• Applications are now open for the new Polen Capital Global Small and Mid Cap Fund Apply now.

Rebalancing a portfolio in a volatile market


Rebalancing a portfolio in a volatile market

As the sharemarket gyrates around record highs, it is easy to conclude that risks are low. In fact, if a simple market truth is observed – that the higher the price you pay, the lower your return – then it must be true that as the market registers new highs, conditions are riskier.

For the past 37 years global interest rates have been declining and Australia has not been immune. And since the global financial crisis central banks have ensured that rate cutting has accelerated to zero, and in some cases, lower.

To understand where we are it is important to be in possession of two frameworks: the first is how booms begin and turn into bubbles that burst; the second is to understand the maths of valuing assets.

In almost every case a boom begins on the foundation of a legitimate expectation for future growth. The current boom in technology is a case in point. It probably began with private equity billionaire Marc Andreessen’s article, ‘Why Software Is Eating The World’, in The Wall Street Journal in August 2011.


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Roger is the Founder and Chief Investment Officer of Montgomery Investment Management. Roger brings more than two decades of investment and financial market experience, knowledge and relationships to bear in his role as Chief Investment Officer. Prior to establishing Montgomery, Roger held positions at Ord Minnett Jardine Fleming, BT (Australia) Limited and Merrill Lynch.

This post was contributed by a representative of Montgomery Investment Management Pty Limited (AFSL No. 354564). The principal purpose of this post is to provide factual information and not provide financial product advice. Additionally, the information provided is not intended to provide any recommendation or opinion about any financial product. Any commentary and statements of opinion however may contain general advice only that is prepared without taking into account your personal objectives, financial circumstances or needs. Because of this, before acting on any of the information provided, you should always consider its appropriateness in light of your personal objectives, financial circumstances and needs and should consider seeking independent advice from a financial advisor if necessary before making any decisions. This post specifically excludes personal advice.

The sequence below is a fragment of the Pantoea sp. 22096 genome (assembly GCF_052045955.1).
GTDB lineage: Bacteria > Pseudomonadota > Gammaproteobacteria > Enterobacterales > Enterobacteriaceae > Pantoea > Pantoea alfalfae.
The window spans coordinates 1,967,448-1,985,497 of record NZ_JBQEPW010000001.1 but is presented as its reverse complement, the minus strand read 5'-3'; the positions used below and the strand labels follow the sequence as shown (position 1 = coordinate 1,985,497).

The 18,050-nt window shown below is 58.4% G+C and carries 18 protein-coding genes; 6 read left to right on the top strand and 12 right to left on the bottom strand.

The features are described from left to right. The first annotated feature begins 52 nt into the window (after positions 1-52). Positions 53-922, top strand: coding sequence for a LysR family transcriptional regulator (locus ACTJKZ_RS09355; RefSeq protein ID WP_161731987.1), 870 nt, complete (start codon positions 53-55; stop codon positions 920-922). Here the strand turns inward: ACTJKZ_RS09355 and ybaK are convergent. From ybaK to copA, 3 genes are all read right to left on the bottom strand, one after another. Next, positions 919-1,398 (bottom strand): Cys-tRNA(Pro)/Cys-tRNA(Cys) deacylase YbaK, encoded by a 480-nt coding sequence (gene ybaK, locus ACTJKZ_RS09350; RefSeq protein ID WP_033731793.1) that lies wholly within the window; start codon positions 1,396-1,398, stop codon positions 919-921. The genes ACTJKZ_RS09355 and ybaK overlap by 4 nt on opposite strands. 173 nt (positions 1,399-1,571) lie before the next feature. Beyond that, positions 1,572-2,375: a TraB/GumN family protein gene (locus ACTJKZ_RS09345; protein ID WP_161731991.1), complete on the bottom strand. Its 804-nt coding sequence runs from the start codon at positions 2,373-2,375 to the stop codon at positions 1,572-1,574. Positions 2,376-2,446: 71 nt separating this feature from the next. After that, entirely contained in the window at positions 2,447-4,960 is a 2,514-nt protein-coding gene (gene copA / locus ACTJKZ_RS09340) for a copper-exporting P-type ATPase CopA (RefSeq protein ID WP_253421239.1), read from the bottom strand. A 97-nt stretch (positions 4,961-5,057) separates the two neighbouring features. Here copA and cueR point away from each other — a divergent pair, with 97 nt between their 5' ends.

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  1. Hi Roger,

    I agree with raising cash at this time in the market as does Buffett! Can you please shed some light in your recent small cap fund being invested at around 92/93% in the first week that it traded?

    Thanks in advance, Debra

    • The idea is that you, as an investor, will determine the appropriate amount to allocate to The Fund, knowing that it will always be fully invested. We also acknowledge that there are many ways to successfully invest and the small companies fund mandate is different to The Montgomery Fund’s. While the Montgomery Fund may hold cash, the Montgomery Small Companies Fund’s mandate is to be fully invested.

  2. Hi Roger

    Your comment to “Buy businesses that can grow their income, rather than those that are paying the highest yield today” makes a lot of sense, but most Investors do the opposite and go for the higher yielding stocks that offer no or little yield growth as they don’t take a long term view.

    In the current low interest rate environment, Australian Companies paying a FF Dividend Yield of 4% (Grossed up 5.7%) and which have the potential to grow that Yield at the rate of inflation (but ideally at twice the rate of inflation or more ) seem to be in the sweet spot and are attractive propositions. The hard part is identifying those Businesses that can sustain a growing Dividend yield as over time Businesses mature and struggle to grow. Soul Pattison is one Company that comes to mind that has grown it’s Dividend over a very long period, but based on it’s current share price does not yield 4% FF, but if the share price was to fall to 25 times prospective Dividend then it would become attractive.

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